Philosophy Lexicon of Arguments

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Probability, philosophy: If one talks of probability, it is a question of statements applying more or less probable, which describe the course of processes and their results; probability is not about the properties of objects. See also subjective probability, objective probability, probability function, probability distribution, Bayesianism, chance, probability conditional, relative frequency.

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Annotation: The above characterizations of concepts are neither definitions nor exhausting presentations of problems related to them. Instead, they are intended to give a short introduction to the contributions below. – Lexicon of Arguments.

 
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Books on Amazon
I 86
Def Probability//Feynman: of a particular result of an observation: our estimate of the most probable fraction of a number of repeated observations giving the particular result.
I 87
P(A) = NA/N.

(s) NA: desired N: all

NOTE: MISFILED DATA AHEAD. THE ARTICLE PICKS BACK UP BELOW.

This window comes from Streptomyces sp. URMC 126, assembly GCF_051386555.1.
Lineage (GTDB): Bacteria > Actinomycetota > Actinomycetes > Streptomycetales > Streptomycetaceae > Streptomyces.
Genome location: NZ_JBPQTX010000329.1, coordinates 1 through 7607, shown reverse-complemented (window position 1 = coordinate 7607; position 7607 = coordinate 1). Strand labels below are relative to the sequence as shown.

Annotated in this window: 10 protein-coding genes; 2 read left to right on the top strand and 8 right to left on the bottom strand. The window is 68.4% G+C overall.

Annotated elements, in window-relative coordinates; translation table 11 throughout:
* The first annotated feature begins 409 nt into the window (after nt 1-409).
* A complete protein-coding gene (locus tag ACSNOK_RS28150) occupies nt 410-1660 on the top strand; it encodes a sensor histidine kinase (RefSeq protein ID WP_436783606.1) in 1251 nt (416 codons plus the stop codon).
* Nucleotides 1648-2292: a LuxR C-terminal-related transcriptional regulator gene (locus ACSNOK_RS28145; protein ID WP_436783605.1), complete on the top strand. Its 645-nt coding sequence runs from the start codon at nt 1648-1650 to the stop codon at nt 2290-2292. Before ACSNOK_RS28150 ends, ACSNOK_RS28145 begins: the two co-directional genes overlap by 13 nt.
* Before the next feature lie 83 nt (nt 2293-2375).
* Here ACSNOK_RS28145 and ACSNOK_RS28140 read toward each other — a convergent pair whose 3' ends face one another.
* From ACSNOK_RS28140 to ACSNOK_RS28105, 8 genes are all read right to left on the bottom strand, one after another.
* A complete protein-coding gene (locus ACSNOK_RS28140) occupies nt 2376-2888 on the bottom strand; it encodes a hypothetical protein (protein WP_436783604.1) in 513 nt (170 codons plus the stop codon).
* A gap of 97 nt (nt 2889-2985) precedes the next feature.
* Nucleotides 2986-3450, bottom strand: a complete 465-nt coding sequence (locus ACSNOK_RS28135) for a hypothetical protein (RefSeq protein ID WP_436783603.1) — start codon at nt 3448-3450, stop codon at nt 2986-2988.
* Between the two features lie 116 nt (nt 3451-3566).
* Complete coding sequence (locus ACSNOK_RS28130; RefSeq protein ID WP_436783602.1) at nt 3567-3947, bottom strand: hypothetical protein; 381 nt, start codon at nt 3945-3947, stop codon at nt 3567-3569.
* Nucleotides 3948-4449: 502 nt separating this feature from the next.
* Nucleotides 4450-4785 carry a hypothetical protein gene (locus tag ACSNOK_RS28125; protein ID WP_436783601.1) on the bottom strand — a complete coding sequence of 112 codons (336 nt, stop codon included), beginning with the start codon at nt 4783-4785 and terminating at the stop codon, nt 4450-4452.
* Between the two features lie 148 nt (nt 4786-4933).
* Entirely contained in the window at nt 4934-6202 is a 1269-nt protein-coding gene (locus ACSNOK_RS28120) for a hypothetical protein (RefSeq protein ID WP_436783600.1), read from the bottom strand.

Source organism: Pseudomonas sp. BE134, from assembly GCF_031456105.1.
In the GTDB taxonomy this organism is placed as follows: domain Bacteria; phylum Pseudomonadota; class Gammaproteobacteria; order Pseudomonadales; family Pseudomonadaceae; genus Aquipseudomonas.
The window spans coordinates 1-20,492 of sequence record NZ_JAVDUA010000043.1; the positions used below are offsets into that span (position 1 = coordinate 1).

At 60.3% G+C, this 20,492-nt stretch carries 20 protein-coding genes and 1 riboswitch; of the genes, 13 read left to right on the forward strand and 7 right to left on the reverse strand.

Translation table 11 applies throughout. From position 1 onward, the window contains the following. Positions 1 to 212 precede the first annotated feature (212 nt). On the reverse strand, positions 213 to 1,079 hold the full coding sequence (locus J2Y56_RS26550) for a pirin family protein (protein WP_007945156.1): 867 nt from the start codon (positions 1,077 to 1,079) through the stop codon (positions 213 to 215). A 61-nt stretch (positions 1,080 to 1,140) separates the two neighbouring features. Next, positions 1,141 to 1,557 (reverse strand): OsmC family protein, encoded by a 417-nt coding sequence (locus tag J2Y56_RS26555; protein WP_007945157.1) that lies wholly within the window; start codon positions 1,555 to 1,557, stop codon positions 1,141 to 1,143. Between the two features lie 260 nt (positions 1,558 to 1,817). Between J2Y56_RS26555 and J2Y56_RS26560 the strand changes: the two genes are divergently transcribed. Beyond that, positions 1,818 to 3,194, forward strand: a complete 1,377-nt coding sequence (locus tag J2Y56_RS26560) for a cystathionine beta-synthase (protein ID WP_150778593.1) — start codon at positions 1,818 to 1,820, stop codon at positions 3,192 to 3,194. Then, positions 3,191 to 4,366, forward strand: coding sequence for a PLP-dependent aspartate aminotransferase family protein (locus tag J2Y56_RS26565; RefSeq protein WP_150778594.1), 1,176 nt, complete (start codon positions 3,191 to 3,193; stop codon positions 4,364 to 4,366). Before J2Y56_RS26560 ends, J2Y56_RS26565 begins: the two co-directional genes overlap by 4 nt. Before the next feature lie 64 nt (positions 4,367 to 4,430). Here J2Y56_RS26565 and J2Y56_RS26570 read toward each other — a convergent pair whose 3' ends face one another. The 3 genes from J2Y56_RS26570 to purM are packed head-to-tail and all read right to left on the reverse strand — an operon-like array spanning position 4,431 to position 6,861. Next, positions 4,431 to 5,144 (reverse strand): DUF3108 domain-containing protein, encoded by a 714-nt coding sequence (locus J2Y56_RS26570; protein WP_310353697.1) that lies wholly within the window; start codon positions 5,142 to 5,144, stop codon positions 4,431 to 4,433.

Probability/Feynman: absurd: e.g. what is the probability of a ghost in this house? There is no repetition here.
N and NA are not numbers based on actual observations.
NA is our best guess of what would happen.
I.e. probability is dependent on our knowledge and common sense.
Probabilities change as our knowledge changes.

I 551
Probability/Feynman: of course, there is no probability that gas atoms will go in a certain direction, because a certain direction is too exact. Therefore, we must speak of a standard "size":
As many molecules pass through any surface as through any other surface of equal size on the sphere.


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Explanation of symbols: Roman numerals indicate the source, arabic numerals indicate the page number. The corresponding books are indicated on the right hand side. ((s)…): Comment by the sender of the contribution.

Fey
R. Feynman
Vom Wesen physikalischer Gesetze München 1993

Fey I
R. Feynman
Vorlesungen über Physik I München 2001


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Ed. Martin Schulz, access date 2017-11-24